We have the ability to access and track finances, purchase items, store digital assets such as books and music in the cloud to save room on our devices and stay in touch with friends and family who may live across the globe, all without leaving the house. It’s great to have this convenience.
Convenient, and if done right, very secure. If you have online accounts, especially ones that store sensitive personal data about you and your family or medical and financial information, you want to make very sure that information is kept private. You also want it to be kept in a place where viruses and hackers can't get to it. If you're diligent about ensuring you have strong passwords on those accounts, don’t use that same password on all accounts, don’t keep info on devices that run other unsecured Apps, have the right privacy settings in place, and use only trusted services, then your information is safer there than any other place.
What happens if the unexpected happens?
What if you were to die suddenly or were otherwise incapacitated? Would your spouse, parents, children, lawyer or other trusted representative know what you have online? Would they know what accounts you’ve opened and how to contact those businesses? Would they know what financial obligations or assets you have? What about your social media sites and email? I personally have friends who have died but every year I'm notified of their birthdays or see that they have liked something recently. How does that happen?
As painful as a digital afterlife can be for your loved ones, forgetting about digital assets can actually cost your family money. I know this isn't a pleasant topic. But it is definitely one we all need to be aware of in our online world. People die but the information and assets that they leave behind on the internet do not. Not only do we need to think about the physical property that we will leave to our loved ones, we also need to track and let our family know about our online assets.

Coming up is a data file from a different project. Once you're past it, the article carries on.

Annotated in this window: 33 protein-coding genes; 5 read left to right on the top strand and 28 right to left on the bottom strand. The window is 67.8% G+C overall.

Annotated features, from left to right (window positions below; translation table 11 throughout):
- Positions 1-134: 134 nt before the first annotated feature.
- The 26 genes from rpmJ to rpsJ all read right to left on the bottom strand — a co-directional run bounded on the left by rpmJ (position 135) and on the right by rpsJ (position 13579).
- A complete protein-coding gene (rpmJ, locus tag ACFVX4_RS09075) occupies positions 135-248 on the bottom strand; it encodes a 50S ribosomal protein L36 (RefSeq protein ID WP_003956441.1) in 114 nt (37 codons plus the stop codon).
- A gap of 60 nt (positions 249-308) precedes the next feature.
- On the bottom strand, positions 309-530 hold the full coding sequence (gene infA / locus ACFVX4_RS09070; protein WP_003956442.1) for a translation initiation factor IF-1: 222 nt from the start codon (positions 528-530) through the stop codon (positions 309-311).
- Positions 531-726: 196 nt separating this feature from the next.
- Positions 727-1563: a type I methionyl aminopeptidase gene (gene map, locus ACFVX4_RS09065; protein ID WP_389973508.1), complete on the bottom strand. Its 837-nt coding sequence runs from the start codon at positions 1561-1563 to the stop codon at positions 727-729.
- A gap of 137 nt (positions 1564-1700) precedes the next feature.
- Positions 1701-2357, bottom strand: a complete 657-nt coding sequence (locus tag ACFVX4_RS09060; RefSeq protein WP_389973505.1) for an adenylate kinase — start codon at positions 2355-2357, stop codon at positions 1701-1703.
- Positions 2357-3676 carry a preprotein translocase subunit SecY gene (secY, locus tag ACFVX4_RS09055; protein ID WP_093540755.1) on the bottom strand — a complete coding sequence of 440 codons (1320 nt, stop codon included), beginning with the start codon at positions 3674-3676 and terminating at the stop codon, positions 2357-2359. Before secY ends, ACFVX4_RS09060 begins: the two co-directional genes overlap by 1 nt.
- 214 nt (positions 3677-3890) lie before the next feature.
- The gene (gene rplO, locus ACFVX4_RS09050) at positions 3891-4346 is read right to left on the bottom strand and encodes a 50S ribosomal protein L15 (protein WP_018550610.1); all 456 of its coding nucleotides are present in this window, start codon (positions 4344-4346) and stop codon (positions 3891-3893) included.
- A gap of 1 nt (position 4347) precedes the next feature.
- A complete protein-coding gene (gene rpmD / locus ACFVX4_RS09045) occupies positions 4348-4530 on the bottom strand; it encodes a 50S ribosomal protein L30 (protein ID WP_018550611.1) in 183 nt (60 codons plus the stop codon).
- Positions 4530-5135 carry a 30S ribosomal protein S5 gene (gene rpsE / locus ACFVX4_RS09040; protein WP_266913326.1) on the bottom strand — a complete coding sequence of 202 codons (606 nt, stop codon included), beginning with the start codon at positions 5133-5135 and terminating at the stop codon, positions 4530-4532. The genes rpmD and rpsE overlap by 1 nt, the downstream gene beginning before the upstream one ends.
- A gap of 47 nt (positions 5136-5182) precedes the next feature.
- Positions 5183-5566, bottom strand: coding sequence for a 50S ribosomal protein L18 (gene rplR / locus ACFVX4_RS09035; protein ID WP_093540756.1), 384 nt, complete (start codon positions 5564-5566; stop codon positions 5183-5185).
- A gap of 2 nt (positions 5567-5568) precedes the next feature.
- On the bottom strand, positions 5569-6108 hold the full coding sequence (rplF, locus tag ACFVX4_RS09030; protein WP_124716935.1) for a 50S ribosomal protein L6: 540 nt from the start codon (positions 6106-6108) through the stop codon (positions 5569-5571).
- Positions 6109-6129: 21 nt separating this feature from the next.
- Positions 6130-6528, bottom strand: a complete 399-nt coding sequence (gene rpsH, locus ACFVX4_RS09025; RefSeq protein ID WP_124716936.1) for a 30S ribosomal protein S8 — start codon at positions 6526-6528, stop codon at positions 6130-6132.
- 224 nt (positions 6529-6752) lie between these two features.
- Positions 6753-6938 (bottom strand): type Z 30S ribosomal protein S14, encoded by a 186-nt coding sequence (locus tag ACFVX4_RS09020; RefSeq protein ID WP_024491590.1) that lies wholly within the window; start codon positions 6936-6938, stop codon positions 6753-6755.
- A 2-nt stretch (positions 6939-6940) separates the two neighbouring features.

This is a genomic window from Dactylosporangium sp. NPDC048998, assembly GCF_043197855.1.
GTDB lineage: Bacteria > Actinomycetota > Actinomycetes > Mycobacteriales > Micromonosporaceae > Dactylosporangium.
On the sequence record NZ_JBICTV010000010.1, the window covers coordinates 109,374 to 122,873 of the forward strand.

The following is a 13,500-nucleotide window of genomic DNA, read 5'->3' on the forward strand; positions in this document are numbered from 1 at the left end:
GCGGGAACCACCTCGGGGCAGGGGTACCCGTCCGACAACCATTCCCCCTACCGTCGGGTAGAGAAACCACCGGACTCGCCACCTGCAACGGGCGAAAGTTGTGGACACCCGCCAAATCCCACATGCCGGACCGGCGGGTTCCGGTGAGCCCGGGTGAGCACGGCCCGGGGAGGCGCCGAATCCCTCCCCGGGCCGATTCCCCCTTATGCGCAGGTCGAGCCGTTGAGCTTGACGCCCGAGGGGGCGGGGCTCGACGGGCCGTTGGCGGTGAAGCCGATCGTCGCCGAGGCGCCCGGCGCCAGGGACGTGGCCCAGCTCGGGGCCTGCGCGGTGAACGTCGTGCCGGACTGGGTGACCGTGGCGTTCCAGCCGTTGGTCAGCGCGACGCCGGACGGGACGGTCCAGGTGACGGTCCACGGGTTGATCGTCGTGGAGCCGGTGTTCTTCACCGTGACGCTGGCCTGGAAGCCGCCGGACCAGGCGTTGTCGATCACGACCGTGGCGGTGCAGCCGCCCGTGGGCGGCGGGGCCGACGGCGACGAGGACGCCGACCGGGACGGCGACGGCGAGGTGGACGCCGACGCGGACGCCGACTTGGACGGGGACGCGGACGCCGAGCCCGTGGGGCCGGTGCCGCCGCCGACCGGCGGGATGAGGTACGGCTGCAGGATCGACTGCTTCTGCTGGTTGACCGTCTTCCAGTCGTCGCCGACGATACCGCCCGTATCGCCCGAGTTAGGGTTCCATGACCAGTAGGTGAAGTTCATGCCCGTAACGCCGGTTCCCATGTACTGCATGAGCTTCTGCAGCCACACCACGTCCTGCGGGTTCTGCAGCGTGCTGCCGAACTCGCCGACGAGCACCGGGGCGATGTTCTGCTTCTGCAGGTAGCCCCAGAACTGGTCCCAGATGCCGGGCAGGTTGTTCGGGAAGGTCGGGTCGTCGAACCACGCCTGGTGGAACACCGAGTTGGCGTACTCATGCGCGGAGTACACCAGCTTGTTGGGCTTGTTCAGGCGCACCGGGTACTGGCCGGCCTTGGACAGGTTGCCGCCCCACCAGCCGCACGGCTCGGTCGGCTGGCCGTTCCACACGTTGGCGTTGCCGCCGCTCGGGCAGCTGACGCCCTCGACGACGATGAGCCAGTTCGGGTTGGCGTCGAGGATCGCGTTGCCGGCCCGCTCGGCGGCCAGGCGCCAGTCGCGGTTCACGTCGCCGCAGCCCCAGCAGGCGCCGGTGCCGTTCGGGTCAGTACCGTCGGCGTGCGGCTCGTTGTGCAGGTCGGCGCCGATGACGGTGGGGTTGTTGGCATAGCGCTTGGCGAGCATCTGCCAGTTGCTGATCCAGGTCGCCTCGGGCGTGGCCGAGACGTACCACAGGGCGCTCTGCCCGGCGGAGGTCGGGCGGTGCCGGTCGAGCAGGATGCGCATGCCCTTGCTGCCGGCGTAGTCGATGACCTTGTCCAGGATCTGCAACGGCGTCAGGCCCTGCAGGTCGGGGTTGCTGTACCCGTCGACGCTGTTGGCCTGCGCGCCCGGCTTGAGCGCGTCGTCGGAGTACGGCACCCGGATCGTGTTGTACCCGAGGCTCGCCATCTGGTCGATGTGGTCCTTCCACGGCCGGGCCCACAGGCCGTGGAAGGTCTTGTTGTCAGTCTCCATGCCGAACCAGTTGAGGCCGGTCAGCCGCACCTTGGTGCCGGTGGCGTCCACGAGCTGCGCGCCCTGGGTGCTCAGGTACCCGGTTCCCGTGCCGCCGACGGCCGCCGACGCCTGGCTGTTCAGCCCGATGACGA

According to the National Association of Unclaimed Property Administrators, State treasurers hold around $32.9 billion in unclaimed bank accounts and other assets. Much of this is due to the fact that people die and leave those accounts open because no one knows about them or doesn't have the right access to close them or get the funds out.
Scientific American did an article on this around the social media and email aspects. They outline some pretty good things to think about.
In our own article called Digital Assets:Keeping Track (found on our checklist and articles page), we talk about the legal uncertainty of ownership rights of digital assets like music and books. You might find that article helpful. We have more coming on that topic soon.
So what should you do?
Make a plan. If you have an estate planner or lawyer, talk to them about including all of your digital assets in your estate. Otherwise, make your own plan. Write down all of the online accounts you have to include web address, account numbers, logins and passwords. That info should then be kept in an extremely secure place, like SafelyFiled, with access granted to someone(s) that you fully trust. Add a reminder to that document to remind yourself to update it periodically to ensure you have the latest information correctly listed. Download our free checklist called "Managing your digital legacy". It provides an editable checklist where you can input all of your information in one place for secure storage and sharing with those who you want to take care of your digital legacy.